Friday, 10 May 2013

Backstage presents 12 Angry Jurors at Ductac

12 Angry Jurors

I am so busy, soooooo busy, and there is a lot of catching up to do. I am going to start with Theatre and what is on RIGHT NOW.
Yup, you can hurry on down to Mall of the Emirates,  pop into DUCTAC's Kilachand Studio and get tickets for 12 Angry Jurors. 4 shows left today and tomorrow (10 and 11 May ) at 2.30pm & 7.30pm.


Disclaimer: A good supportive wife would warn you that she was biased in favour of a show when her spouse is  involved in the show. I have to warn you that if my spouse is in a show (and he is in this one) I am hyper critical. I know it is so, so mean of me. I am working on this aspect of my character and will give a fair and balanced review without starting  off from a nit picking nagging wife point of view.  My husband plays Juror # 3. The most important part in the whole play (and the centre of the universe) he is magnificent on stage and off and you all have to go and see the show because he is in it. Fair and balanced enough?
The Blurb: "A 16-year-old boy stands trial for having stabbed and killed his father. Twelve people from different backgrounds and personalities are brought together to form a jury. The guilt or innocence of the boy, beyond a reasonable doubt, lies in the hands of the twelve jurors. Will their verdict lead to death sentence?"
The Background of the Original Screenplay: The story is steeped in peoples attitudes to issues of racism and prejudice and judging people by cultural stereotypes. The screenplay was produced in the 1954, the same year that the supreme court of the USA outlawed  segregation in public schools . It took ten years before the Civil Rights Act of 1964 banned segregation in the workplace and public accommodation. In the 1950's racism was legally supported and socially acceptable. Nowadays being a racist is clearly understood to be wrong, is socially unacceptable  and legally unsupportable.  In the 1950's women were very much the homemakers and still lived in the shadow of their husbands in a patriarchal society. People were expected to grow up and get married and make a "nuclear family". Anything outside of that was somehow wrong or bad. This story comes loaded with a heavy burden of responsibility to show  the prejudices of the day together with the buttoned up aggression of the "White Male" fighting for his traditionally accepted place in a world that was shifting and slipping away from them. Women and "People of Colour" were increasingly raising their voices in protest after an age of  white male dominance. 12 Angry Men.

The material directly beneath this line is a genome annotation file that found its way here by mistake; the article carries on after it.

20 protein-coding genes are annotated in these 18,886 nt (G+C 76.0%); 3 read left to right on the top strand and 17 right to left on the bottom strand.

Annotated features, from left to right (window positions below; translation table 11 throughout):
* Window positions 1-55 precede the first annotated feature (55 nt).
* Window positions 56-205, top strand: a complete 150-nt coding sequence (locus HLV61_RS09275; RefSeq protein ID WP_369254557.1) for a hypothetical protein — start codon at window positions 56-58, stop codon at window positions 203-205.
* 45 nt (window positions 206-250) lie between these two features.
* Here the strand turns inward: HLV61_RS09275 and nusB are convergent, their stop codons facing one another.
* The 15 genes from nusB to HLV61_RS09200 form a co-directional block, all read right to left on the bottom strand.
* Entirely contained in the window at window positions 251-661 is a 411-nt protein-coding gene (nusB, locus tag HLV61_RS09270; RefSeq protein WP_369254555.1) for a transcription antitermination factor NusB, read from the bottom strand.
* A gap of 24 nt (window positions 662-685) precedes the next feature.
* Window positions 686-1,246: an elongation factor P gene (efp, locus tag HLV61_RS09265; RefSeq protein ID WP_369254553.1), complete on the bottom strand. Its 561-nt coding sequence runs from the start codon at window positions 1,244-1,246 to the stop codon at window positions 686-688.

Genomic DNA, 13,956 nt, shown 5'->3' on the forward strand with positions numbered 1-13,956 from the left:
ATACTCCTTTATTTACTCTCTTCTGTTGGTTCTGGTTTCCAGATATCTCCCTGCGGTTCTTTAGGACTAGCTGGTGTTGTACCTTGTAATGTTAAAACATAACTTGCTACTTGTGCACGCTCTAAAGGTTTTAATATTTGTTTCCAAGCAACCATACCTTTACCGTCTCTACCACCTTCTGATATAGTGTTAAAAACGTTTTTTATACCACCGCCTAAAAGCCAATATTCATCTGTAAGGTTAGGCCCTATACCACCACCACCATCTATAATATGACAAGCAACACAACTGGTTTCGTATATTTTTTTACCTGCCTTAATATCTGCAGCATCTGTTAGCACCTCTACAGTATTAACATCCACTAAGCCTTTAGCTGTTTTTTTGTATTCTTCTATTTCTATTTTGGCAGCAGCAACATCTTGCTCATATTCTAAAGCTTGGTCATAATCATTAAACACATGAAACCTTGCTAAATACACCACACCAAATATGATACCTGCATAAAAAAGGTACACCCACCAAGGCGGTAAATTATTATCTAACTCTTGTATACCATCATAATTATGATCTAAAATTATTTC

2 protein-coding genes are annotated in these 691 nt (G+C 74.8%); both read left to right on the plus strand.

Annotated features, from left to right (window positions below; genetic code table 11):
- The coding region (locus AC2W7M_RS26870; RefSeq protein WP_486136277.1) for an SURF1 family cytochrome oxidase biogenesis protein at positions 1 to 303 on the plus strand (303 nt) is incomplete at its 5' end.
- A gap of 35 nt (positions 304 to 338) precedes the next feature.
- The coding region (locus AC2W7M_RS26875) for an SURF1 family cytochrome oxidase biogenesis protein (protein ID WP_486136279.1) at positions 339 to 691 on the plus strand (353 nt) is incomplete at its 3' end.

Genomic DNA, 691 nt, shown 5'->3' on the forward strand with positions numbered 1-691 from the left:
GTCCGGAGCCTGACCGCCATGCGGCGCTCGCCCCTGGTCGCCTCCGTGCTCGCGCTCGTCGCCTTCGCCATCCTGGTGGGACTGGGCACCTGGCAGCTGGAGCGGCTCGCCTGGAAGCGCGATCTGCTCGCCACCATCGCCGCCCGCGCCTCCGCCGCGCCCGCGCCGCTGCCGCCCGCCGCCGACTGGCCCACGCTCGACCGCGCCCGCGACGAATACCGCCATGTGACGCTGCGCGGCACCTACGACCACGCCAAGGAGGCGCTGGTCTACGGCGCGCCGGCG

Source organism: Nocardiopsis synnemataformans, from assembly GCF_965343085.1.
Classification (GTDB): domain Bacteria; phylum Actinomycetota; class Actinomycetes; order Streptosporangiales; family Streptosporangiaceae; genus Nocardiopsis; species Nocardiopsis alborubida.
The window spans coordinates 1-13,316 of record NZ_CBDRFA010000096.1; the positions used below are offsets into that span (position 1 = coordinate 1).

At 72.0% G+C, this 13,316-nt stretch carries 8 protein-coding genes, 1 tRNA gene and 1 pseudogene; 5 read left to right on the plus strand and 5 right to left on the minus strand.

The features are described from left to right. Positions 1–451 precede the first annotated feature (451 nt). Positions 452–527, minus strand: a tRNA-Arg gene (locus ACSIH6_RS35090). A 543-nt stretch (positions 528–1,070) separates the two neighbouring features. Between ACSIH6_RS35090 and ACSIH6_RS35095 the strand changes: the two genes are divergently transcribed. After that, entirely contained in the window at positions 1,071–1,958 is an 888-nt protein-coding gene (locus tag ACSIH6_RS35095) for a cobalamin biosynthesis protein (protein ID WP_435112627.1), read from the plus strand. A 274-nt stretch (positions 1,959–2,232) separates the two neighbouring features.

How can  you take this heavy subject and present it in  a multi-cultural  and mixed sex production? 12 Angry Jurors. Well go and watch the play to find out how it is done.
My Take: You may have gathered that I felt this to be an ambitious undertaking. The script is unforgiving and relies heavily on characterisation by the actors, careful pace setting by the director and  mood creation by the set and lighting designers.
Director Rashmi Kotriwala and her cast presented a sensitive, appropriately interpreted production.  The roles taken up by female characters where cleverly interwoven into the story in such a way that it was perfectly natural to have them there. The cast worked well together. The actors understood their characters and were comfortable in their roles allowing the audience to enjoy the unfolding drama.
 Bryan Mackenzie (Juror 3) and Teresa Lundgren ( Juror 8)  who play the central  opposing points of view in the play worked well together. Teresa is convincing as the reluctant dissenting voice and takes the audience through the issues in the story with a sincere subtle performance. Bryan, playing the angriest man has the audience disliking him yet feeling empathy towards him. Not easy to do, so well done you. I loved that all twelve jurors, no matter how few lines they had in the play, came across as distinct characters without drawings attention to themselves inappropriately. When actors were not acting they were engaged in the action on the stage. It is difficult to focus when you don't have something to say. The temptation to over act reactions is an ever present danger particularly is a close, small, space such as this stage. This did not happen - the focus through out the production was were it should be.